- Composed by David Arnold
- Sony Classical 88697811422 / 2010 / 71:52
I’m sure that Disney’s hopes were high that they might be able to have a Lord of the Rings-style success from the Narnia franchise. The first film gave a healthy box office return but the second made “only” $140m in the US, barely half of its production budget. After Disney decided not to continue with the franchise, it appeared that it may have reached a premature end; but then, distribution rights were picked up by Fox, a new director (Michael Apted) came on board and the third film, The Voyage of the Dawn Treader, has now opened, to generally similar reviews as its predecessors (it’s OK, but nothing spectacular).
For a number of people reading this website, the news that Michael Apted was to direct the film would have been greeted by joy – nothing to do with Apted, but with the composer he would bring with him, David Arnold. Of course, today Arnold is best-known for his work on James Bond, but he made his name writing those larger-than-life scores for Roland Emmerich (a man whose films today receive the blandest, most anonymous scores conceivable); this film would surely present Arnold with his first opportunity in a very long time to write music along the lines of those wonderful scores from the start of his career.
The good news is that, to an extent, he has indeed written music in that sort of vein. Unfortunately, it’s nowhere near as good. This album presents some spectacular highlights – in particular one fantastic, eleven-minute action track, “Into Battle”. If only that were representative of the score as a whole, plenty of film score enthusiasts would be dancing on the rooftops. But, it’s not. The other action music is enjoyable enough – it’s somewhat generic (and, surprisingly, more James Bond than Roland Emmerich) but that doesn’t stop it being enjoyable, a particular highlight being “Dragon Attack”. There are a couple of nice sweeping sections, too, occasionally involving choir – it is not particularly memorable (apart from the curious insertion of the love theme from Arnold’s Godzilla into “Reepicheep”), but film music like this isn’t really written very often any more, so frankly I’ll grab whatever chances I can.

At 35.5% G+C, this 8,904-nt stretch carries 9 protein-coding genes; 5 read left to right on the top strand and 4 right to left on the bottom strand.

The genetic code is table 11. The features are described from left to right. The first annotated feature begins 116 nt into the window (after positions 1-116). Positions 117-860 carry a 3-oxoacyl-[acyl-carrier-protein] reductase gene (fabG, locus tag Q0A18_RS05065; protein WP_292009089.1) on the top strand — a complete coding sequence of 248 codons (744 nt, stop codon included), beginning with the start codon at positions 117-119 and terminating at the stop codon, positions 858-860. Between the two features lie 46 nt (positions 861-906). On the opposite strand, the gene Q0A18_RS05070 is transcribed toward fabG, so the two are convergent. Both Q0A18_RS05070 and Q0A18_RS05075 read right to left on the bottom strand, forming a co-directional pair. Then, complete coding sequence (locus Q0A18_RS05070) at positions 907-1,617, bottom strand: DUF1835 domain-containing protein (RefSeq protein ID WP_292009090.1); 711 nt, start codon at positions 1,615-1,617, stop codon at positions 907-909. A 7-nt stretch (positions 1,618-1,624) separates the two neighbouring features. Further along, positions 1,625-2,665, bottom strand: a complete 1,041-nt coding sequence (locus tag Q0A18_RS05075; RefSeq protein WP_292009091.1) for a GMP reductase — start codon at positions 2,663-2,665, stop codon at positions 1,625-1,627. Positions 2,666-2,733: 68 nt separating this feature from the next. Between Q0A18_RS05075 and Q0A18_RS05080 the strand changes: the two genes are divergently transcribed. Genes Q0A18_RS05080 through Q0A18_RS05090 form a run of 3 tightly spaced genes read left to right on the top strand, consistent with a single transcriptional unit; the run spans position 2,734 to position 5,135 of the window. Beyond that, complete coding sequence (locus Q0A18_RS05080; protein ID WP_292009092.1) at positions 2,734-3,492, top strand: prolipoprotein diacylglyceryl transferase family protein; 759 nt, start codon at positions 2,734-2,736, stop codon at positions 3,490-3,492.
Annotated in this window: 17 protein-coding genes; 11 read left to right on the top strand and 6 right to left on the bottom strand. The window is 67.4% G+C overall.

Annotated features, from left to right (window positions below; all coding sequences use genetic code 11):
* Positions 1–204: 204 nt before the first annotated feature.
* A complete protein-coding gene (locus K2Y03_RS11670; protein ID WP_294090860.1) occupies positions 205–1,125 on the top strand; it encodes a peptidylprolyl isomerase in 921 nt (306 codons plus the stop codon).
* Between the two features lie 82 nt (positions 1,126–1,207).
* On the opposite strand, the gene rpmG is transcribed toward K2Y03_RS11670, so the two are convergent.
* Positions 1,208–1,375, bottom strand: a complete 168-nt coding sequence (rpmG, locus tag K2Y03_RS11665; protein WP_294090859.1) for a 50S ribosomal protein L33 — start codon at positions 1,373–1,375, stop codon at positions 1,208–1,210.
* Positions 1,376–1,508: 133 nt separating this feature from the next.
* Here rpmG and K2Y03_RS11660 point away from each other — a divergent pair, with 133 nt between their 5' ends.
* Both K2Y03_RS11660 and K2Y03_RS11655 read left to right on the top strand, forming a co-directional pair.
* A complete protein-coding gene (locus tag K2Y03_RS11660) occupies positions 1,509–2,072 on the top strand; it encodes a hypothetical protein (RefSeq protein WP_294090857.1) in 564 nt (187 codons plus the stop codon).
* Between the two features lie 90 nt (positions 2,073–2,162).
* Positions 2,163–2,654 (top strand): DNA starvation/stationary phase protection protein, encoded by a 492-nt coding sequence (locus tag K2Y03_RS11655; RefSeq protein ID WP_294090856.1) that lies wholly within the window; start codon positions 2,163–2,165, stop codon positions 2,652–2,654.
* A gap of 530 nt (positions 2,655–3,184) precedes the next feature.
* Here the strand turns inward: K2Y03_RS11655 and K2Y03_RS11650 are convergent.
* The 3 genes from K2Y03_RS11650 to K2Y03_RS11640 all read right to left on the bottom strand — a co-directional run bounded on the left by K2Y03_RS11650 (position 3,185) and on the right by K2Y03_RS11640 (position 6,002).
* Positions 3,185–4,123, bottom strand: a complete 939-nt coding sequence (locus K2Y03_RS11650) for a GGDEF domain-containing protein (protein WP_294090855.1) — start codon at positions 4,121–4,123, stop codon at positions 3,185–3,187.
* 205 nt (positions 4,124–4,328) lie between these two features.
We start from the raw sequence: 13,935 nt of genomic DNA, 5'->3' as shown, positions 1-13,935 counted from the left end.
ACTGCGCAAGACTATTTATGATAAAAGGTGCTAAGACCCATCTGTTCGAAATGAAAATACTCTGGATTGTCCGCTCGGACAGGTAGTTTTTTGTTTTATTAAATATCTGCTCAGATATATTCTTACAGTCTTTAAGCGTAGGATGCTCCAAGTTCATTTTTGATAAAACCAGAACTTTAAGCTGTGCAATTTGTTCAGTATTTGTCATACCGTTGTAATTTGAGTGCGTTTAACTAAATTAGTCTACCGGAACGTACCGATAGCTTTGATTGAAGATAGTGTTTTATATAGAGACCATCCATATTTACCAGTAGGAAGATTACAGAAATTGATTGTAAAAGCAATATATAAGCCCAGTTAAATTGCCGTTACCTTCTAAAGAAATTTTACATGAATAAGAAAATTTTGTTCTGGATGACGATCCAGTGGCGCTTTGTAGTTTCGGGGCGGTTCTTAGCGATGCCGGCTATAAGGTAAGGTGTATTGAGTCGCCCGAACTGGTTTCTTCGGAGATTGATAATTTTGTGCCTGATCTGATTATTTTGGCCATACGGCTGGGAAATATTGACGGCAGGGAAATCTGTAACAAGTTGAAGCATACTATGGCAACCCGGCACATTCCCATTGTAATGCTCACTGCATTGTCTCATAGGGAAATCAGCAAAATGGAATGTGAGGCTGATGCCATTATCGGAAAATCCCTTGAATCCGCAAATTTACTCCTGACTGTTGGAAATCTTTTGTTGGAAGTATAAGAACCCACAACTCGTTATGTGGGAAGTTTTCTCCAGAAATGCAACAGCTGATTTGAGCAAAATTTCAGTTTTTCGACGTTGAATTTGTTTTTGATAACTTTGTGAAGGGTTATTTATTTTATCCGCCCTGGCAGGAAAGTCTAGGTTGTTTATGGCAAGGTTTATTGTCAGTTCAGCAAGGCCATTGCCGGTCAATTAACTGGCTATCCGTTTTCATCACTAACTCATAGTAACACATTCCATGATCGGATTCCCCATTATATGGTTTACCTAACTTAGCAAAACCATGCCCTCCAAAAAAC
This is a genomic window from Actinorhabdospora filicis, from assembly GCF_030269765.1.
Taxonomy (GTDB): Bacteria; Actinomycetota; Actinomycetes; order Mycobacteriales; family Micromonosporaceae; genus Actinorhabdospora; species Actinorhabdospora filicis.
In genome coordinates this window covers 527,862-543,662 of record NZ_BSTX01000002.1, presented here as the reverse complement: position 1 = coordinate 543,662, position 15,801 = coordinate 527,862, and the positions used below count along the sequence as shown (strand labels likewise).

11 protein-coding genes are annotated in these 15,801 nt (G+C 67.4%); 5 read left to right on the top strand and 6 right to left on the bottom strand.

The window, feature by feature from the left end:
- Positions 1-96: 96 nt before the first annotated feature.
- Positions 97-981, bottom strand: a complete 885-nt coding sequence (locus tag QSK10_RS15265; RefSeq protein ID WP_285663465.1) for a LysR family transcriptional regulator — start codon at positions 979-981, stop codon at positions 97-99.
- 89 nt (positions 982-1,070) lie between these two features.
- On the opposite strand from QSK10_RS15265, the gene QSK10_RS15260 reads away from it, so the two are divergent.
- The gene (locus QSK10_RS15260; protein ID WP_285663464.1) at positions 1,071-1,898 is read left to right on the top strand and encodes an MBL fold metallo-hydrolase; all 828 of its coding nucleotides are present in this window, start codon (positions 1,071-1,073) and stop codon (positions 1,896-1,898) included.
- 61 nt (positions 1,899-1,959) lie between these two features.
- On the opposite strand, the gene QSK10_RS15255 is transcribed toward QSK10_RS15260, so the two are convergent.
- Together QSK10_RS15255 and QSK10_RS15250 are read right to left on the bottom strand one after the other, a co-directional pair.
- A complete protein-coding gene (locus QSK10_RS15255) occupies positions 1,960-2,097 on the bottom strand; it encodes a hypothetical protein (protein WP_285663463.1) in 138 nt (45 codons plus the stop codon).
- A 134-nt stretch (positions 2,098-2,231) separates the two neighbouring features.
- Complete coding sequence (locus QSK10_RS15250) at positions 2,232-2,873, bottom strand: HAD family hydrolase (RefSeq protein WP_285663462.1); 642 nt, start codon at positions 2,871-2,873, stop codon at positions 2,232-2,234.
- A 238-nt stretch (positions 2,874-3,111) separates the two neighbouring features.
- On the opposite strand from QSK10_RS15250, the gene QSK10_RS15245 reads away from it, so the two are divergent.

The problem here is that an awful lot of the album’s middle section is really rather dull. There are pretty long sections in which barely anything happens – the orchestra noodles along, not really going anywhere or doing anything. It leads to a very uneven album. Some of it is a bit generic but enjoyable; some, completely wonderful; but probably not far from half is just boring. I’m sure a talented album producer could have made a very impressive album from it and, who knows, perhaps one day someone will release the “Deluxe Edition” (which would be half as long). But I can only review the album which was actually released, and that one passes the time but (and I’m very surprised that this is the case) is no more impressive than Harry Gregson-Williams’s similarly uneven scores for the previous two films (and probably a shade behind Prince Caspian). ***